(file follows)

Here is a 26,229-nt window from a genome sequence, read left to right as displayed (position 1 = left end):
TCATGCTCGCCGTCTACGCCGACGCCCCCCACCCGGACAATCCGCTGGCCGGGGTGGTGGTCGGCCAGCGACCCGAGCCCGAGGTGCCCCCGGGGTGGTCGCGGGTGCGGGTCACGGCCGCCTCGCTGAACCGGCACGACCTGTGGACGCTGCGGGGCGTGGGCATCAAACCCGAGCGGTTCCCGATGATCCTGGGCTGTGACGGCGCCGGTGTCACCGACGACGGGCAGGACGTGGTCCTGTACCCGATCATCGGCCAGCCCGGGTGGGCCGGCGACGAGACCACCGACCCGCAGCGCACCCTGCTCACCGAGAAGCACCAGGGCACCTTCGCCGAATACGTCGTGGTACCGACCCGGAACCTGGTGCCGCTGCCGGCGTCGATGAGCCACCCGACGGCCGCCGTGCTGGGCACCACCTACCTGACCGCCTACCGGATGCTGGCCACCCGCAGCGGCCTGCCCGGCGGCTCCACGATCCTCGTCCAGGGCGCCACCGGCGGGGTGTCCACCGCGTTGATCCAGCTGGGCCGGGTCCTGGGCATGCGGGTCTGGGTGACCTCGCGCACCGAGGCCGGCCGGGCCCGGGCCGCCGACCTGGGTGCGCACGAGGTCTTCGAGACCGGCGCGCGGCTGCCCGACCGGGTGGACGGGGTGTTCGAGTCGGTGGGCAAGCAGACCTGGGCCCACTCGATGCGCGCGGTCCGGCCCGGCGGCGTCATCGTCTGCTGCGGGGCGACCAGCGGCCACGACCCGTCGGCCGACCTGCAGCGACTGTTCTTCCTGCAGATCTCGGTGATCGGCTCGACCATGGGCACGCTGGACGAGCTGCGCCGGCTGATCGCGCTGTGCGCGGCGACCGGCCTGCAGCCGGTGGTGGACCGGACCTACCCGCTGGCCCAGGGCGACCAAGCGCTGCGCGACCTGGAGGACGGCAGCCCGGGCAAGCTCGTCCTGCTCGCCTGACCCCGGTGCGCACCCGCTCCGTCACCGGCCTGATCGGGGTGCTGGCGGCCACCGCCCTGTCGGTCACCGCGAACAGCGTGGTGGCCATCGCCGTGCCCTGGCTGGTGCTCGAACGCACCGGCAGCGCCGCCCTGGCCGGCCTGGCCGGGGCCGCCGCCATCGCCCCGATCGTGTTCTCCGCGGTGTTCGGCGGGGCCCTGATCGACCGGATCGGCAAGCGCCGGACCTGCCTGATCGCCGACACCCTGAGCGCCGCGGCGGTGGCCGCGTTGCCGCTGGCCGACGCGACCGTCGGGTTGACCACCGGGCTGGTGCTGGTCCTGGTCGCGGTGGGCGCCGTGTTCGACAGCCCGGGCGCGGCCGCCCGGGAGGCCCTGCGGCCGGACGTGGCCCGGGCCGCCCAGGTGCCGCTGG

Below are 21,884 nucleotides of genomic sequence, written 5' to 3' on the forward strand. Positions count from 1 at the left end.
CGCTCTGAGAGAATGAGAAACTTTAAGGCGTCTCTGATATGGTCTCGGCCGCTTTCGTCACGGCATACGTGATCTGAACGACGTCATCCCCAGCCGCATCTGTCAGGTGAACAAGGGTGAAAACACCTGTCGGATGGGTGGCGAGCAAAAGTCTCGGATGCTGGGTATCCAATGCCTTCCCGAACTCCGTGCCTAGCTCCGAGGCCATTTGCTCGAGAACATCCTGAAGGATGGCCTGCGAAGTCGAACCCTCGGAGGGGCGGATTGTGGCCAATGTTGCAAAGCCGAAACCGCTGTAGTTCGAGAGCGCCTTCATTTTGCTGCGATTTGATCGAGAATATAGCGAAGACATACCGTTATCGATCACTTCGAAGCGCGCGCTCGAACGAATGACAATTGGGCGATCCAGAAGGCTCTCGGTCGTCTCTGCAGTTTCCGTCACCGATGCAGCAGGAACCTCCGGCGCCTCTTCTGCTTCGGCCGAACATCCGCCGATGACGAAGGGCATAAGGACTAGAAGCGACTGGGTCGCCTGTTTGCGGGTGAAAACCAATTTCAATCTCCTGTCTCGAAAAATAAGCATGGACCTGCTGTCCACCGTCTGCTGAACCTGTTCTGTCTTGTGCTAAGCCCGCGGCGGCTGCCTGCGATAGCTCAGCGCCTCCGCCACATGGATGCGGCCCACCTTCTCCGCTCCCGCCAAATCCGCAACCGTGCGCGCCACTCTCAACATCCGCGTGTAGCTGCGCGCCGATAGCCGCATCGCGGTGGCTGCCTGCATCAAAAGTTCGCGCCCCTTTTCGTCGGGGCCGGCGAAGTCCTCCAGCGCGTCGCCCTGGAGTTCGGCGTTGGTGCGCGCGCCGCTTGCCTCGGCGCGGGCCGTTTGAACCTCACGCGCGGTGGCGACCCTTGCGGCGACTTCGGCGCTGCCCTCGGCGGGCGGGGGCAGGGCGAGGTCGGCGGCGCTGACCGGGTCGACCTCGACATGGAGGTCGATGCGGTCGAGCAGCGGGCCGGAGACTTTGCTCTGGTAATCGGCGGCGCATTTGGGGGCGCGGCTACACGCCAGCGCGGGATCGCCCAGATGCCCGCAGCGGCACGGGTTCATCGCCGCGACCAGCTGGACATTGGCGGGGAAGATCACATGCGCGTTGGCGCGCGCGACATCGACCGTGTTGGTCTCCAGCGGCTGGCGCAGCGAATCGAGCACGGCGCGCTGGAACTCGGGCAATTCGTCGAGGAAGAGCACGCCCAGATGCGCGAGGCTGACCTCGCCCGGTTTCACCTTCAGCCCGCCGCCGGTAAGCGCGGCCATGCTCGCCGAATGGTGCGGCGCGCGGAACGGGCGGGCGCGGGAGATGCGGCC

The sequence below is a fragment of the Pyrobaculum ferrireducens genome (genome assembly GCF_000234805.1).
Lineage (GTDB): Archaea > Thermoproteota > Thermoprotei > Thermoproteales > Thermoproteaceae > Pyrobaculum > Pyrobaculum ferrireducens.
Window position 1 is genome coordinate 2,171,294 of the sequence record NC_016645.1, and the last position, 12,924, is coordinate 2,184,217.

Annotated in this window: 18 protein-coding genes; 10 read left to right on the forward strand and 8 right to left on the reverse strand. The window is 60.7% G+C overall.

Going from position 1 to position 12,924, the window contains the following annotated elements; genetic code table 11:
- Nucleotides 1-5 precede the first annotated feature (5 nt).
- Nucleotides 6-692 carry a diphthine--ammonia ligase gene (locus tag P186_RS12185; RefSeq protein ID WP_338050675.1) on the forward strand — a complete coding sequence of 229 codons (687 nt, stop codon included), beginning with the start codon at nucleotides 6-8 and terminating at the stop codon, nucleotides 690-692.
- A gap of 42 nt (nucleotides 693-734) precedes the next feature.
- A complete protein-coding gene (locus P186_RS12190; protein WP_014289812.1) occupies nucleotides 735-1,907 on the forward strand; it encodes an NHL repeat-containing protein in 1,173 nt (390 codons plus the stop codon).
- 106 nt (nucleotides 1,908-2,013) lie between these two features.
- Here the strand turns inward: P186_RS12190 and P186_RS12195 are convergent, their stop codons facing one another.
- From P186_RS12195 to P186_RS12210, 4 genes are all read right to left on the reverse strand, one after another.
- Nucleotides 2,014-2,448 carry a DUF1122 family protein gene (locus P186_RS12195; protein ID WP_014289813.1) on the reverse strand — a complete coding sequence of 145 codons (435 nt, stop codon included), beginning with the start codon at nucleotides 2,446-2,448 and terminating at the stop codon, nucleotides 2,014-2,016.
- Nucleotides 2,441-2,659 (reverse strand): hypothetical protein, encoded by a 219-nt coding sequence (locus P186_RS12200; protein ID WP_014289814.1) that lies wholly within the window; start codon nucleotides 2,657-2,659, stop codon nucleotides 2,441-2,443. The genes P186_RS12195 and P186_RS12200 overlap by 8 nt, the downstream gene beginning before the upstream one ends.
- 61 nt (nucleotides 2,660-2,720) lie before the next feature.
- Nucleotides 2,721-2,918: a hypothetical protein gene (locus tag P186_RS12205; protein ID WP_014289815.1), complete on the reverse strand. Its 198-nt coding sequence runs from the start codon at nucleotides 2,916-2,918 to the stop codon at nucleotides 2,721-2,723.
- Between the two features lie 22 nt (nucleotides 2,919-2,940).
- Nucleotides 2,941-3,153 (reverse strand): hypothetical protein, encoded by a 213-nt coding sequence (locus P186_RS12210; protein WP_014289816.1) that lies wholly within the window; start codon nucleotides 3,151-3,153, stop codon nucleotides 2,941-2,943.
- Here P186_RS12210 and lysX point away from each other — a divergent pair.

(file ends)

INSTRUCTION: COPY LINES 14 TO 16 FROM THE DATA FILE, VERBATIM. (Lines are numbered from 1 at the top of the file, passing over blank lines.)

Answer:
- 106 nt (nucleotides 1,908-2,013) lie between these two features.
- Here the strand turns inward: P186_RS12190 and P186_RS12195 are convergent, their stop codons facing one another.
- From P186_RS12195 to P186_RS12210, 4 genes are all read right to left on the reverse strand, one after another.